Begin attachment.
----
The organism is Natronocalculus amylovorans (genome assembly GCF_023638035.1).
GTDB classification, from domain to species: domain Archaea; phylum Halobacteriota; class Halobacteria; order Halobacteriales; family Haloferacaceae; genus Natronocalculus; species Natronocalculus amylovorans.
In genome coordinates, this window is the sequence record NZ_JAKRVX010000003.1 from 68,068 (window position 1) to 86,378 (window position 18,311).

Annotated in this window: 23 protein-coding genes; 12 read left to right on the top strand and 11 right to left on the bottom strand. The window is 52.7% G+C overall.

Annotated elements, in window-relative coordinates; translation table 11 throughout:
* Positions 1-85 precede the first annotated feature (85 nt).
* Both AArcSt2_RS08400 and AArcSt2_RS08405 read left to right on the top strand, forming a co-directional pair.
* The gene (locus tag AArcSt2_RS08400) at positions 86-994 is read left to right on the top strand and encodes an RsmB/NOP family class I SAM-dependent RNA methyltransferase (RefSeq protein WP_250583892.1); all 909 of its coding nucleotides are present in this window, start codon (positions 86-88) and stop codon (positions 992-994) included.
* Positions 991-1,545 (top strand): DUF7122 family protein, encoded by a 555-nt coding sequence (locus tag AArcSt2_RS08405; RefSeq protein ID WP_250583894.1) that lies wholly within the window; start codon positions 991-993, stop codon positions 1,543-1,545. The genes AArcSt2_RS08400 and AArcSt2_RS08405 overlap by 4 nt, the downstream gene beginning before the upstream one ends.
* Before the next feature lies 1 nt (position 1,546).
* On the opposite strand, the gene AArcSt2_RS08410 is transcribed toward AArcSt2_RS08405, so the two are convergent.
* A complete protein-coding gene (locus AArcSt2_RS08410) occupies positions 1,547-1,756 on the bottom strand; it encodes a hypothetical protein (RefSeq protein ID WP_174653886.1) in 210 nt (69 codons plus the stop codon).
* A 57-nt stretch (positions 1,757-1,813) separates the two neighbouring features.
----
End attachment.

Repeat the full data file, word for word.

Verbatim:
The organism is Natronocalculus amylovorans (genome assembly GCF_023638035.1).
GTDB classification, from domain to species: domain Archaea; phylum Halobacteriota; class Halobacteria; order Halobacteriales; family Haloferacaceae; genus Natronocalculus; species Natronocalculus amylovorans.
In genome coordinates, this window is the sequence record NZ_JAKRVX010000003.1 from 68,068 (window position 1) to 86,378 (window position 18,311).

Annotated in this window: 23 protein-coding genes; 12 read left to right on the top strand and 11 right to left on the bottom strand. The window is 52.7% G+C overall.

Annotated elements, in window-relative coordinates; translation table 11 throughout:
* Positions 1-85 precede the first annotated feature (85 nt).
* Both AArcSt2_RS08400 and AArcSt2_RS08405 read left to right on the top strand, forming a co-directional pair.
* The gene (locus tag AArcSt2_RS08400) at positions 86-994 is read left to right on the top strand and encodes an RsmB/NOP family class I SAM-dependent RNA methyltransferase (RefSeq protein WP_250583892.1); all 909 of its coding nucleotides are present in this window, start codon (positions 86-88) and stop codon (positions 992-994) included.
* Positions 991-1,545 (top strand): DUF7122 family protein, encoded by a 555-nt coding sequence (locus tag AArcSt2_RS08405; RefSeq protein ID WP_250583894.1) that lies wholly within the window; start codon positions 991-993, stop codon positions 1,543-1,545. The genes AArcSt2_RS08400 and AArcSt2_RS08405 overlap by 4 nt, the downstream gene beginning before the upstream one ends.
* Before the next feature lies 1 nt (position 1,546).
* On the opposite strand, the gene AArcSt2_RS08410 is transcribed toward AArcSt2_RS08405, so the two are convergent.
* A complete protein-coding gene (locus AArcSt2_RS08410) occupies positions 1,547-1,756 on the bottom strand; it encodes a hypothetical protein (RefSeq protein ID WP_174653886.1) in 210 nt (69 codons plus the stop codon).
* A 57-nt stretch (positions 1,757-1,813) separates the two neighbouring features.